Olympic shot put champion Ryan Crouser in Tokyo (© Getty Images)
Ryan Crouser is not only a giant of a man, but he is a giant of a competitor, as he demonstrated on Thursday (5) in winning his second consecutive Olympic gold medal in the men’s shot put.
He is only the fourth man in history to win the shot put at back-to-back Olympics and none of the previous dual gold medallists had to wait five years between their triumphs.
But Crouser was determined to win in Tokyo to honour his grandfather Larry, the patriarch of the Crouser throwing dynasty which has spawned three Olympians, who died the week before his grandson left for Tokyo.
After his triumph, Crouser held up a handwritten sign that said: “Grandpa, we did it. 2020 Olympic champion."
“I was probably about this tall (holds hand low to the ground) when I took my first throw with him in his backyard," Crouser said. “He got me started throwing, and I threw in his yard until eighth grade. The day before I had to leave (for Tokyo) I threw a shot, and it went right through the roof of his garden shed, so I had to go back the next day and replace that.
"He played a huge role in my throwing career. So to lose him the week before coming to the Olympics obviously was sad. But I feel like he was able to be here in spirit. I held the note because at the end he lost his hearing so I would write whatever I wanted to say to him and he would read it and answer back. I sat with him for a few hours after the trials and was able to tell him I was the world record-holder. And he watched that throw on the iPad thousands and thousands of times.
"So I just felt like that was the last note that I wanted to write to him, that I didn’t get the chance to. I know he was here with me in spirit, and I know he would be proud if he was here."
He said going through the process of writing the note a few days before the competition calmed him and gave him strength for the battle ahead.
“I was just sitting there in my bed, I had a great practice, but I felt emotionally drained," he revealed. “It was just a lot of stress, the Olympic Games is a stressful place. I just thought: 'Man, I am going to do something'. So I was missing him a lot, and was just going to write a note for him.
"I wrote that down and as soon as I did, I had a huge sigh of relief. I knew if I went in and threw how well I had prepared, stuck to my game plan, got out of my own way, and did what I had to do, I would be the Olympic champion. Writing that note to him a few days ago set my mind in the right place.”
Crouser’s victory in the Olympic stadium gave the US team a much-needed boost, after two big disappointments on the track during the course of the shot put final. First the usually medal-winning men’s 4x100m relay team failed to qualify for the final, and then world champion Grant Holloway was beaten in the 110m hurdles final.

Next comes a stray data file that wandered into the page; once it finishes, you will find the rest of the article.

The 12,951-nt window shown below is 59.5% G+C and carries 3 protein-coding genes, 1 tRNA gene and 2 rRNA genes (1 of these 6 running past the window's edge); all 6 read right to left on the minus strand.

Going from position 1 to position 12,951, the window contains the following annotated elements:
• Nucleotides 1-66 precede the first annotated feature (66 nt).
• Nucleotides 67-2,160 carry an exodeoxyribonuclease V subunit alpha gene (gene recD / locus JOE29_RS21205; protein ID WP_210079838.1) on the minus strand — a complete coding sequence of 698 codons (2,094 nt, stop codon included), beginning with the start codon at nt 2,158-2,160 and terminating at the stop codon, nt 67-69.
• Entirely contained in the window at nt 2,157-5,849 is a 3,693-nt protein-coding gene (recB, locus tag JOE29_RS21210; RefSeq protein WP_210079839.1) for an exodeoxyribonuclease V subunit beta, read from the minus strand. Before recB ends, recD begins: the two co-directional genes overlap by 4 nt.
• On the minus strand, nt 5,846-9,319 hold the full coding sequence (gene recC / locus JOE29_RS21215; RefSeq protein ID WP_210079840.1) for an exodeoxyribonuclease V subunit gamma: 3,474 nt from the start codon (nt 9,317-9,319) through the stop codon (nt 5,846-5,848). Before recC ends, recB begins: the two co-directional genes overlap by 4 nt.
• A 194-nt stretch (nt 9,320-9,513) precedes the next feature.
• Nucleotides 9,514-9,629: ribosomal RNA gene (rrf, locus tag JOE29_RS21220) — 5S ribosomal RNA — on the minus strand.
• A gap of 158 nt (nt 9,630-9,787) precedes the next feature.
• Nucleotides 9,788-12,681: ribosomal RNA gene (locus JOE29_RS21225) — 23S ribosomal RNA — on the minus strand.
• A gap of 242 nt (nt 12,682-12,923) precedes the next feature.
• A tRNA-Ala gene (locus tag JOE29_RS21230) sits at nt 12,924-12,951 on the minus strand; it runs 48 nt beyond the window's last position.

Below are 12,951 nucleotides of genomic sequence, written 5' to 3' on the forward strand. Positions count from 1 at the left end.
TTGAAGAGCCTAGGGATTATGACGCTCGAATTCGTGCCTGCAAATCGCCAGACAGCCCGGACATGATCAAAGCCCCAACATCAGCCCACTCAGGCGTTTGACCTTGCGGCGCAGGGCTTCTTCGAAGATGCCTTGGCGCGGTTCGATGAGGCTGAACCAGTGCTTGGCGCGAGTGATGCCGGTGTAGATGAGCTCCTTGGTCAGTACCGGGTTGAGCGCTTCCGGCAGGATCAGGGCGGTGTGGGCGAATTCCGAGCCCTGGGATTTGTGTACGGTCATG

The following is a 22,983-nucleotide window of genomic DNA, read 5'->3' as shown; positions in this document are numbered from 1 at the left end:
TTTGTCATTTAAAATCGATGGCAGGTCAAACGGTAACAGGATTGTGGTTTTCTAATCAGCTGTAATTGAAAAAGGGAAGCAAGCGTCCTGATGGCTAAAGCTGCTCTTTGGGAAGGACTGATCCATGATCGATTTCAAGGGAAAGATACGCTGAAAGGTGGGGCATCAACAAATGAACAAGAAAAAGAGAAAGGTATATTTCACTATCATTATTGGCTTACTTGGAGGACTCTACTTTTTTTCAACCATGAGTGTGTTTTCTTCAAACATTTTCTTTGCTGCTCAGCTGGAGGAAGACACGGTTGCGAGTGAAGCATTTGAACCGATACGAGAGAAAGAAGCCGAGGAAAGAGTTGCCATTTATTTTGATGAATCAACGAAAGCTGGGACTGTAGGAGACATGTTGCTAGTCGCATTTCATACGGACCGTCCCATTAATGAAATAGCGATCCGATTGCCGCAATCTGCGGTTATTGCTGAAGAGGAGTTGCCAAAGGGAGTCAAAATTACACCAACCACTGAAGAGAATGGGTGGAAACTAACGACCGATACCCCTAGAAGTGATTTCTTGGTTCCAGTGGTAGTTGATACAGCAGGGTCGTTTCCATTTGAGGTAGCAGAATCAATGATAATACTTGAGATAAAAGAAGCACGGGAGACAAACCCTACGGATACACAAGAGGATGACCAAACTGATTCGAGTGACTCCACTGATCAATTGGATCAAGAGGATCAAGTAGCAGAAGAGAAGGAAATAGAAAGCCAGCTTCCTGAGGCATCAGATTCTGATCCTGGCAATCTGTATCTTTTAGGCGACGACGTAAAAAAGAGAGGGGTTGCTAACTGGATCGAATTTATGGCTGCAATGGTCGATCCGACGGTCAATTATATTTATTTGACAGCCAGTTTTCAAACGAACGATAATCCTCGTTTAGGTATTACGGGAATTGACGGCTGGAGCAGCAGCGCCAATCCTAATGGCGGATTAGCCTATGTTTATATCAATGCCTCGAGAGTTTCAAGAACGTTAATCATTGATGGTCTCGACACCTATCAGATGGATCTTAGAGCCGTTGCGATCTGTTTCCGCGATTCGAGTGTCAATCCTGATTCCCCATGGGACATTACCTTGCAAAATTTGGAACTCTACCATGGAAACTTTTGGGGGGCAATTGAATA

But Crouser has become the man who doesn’t disappoint.
Less than two years ago, the top three men in the shot put – Crouser, world champion Joe Kovacs and former world champion Tom Walsh – were separated by just one centimetre as they staged the greatest shot put competition in history at the World Championships in Doha.
But Crouser has made best use of the intervening period to separate himself from the others (including building his own throwing circle during the pandemic so he could continue to train in a local field), and is now the dominant thrower in the world.
None of the three men had thrown over 23 metres when they competed in Doha. But Crouser breached that barrier for the first time in May this year, as an early warning of what was to come, before finally breaking the 31-year-old world record with a 23.37m bomb at the US trials in June.
He began today’s competition as a man totally in control of his craft.
His first throw of 22.83m would have won the competition, as would his second (an Olympic record 22.93m) and third (22.86m) but it was in the sixth round, when the gold medal was already secure, that he really found his rhythm, launching the steel ball 23.30m with the very last throw of the competition.
Fellow US thrower Kovacs, who denied Crouser the world title by one centimetre in Doha, secured the silver medal with his fourth round throw of 22.65m, while Walsh was the only other man to better 22 metres. But the New Zealander also saved his best for last, registering 22.47m to win the bronze medal.
Kovacs, who is coached by his wife Ashley, said he felt the heat on a 35-degree day in Tokyo, but was proud that he and Crouser had dominated the competition.
“I’m really happy coming back with a silver and Ryan coming back with a gold," he said. “That’s our job as US shot putters. We’re the best country in the world at throwing, so we’ve got to make sure we don’t come back empty-handed.”
Walsh said he wanted “a different kind of metal” from the competition but vowed to keep pursuing the two Americans.
“Sometimes you just don’t quite put it together the way you would like to and that’s how good men’s shot put is right now," he said. “You’ve got to nail it to win. I was very close but no cigar.”
Nicole Jeffery for World Athletics
|MEN'S SHOT PUT MEDALLISTS
|Ryan Crouser 🇺🇸 USA
|Joe Kovacs 🇺🇸 USA
|Tom Walsh 🇳🇿 NZL